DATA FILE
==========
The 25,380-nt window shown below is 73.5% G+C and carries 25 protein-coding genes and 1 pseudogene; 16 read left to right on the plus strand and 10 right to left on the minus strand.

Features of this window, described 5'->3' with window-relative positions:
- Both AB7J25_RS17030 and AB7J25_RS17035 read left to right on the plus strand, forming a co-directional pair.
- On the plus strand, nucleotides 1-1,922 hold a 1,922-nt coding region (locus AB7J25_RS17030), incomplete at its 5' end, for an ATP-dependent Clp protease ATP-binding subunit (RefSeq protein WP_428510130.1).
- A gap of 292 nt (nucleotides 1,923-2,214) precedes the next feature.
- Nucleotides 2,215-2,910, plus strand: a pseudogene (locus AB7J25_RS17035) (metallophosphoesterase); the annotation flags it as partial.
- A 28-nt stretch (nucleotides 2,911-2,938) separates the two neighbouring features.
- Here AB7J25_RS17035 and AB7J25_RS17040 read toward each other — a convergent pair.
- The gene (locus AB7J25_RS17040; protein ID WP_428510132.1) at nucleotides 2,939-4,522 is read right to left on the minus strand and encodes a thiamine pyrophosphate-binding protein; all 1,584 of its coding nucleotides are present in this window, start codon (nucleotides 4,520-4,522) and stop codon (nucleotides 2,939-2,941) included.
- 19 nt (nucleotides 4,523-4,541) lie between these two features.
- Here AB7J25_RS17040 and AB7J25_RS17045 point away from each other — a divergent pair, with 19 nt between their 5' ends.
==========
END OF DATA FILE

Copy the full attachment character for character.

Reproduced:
The 25,380-nt window shown below is 73.5% G+C and carries 25 protein-coding genes and 1 pseudogene; 16 read left to right on the plus strand and 10 right to left on the minus strand.

Features of this window, described 5'->3' with window-relative positions:
- Both AB7J25_RS17030 and AB7J25_RS17035 read left to right on the plus strand, forming a co-directional pair.
- On the plus strand, nucleotides 1-1,922 hold a 1,922-nt coding region (locus AB7J25_RS17030), incomplete at its 5' end, for an ATP-dependent Clp protease ATP-binding subunit (RefSeq protein WP_428510130.1).
- A gap of 292 nt (nucleotides 1,923-2,214) precedes the next feature.
- Nucleotides 2,215-2,910, plus strand: a pseudogene (locus AB7J25_RS17035) (metallophosphoesterase); the annotation flags it as partial.
- A 28-nt stretch (nucleotides 2,911-2,938) separates the two neighbouring features.
- Here AB7J25_RS17035 and AB7J25_RS17040 read toward each other — a convergent pair.
- The gene (locus AB7J25_RS17040; protein ID WP_428510132.1) at nucleotides 2,939-4,522 is read right to left on the minus strand and encodes a thiamine pyrophosphate-binding protein; all 1,584 of its coding nucleotides are present in this window, start codon (nucleotides 4,520-4,522) and stop codon (nucleotides 2,939-2,941) included.
- 19 nt (nucleotides 4,523-4,541) lie between these two features.
- Here AB7J25_RS17040 and AB7J25_RS17045 point away from each other — a divergent pair, with 19 nt between their 5' ends.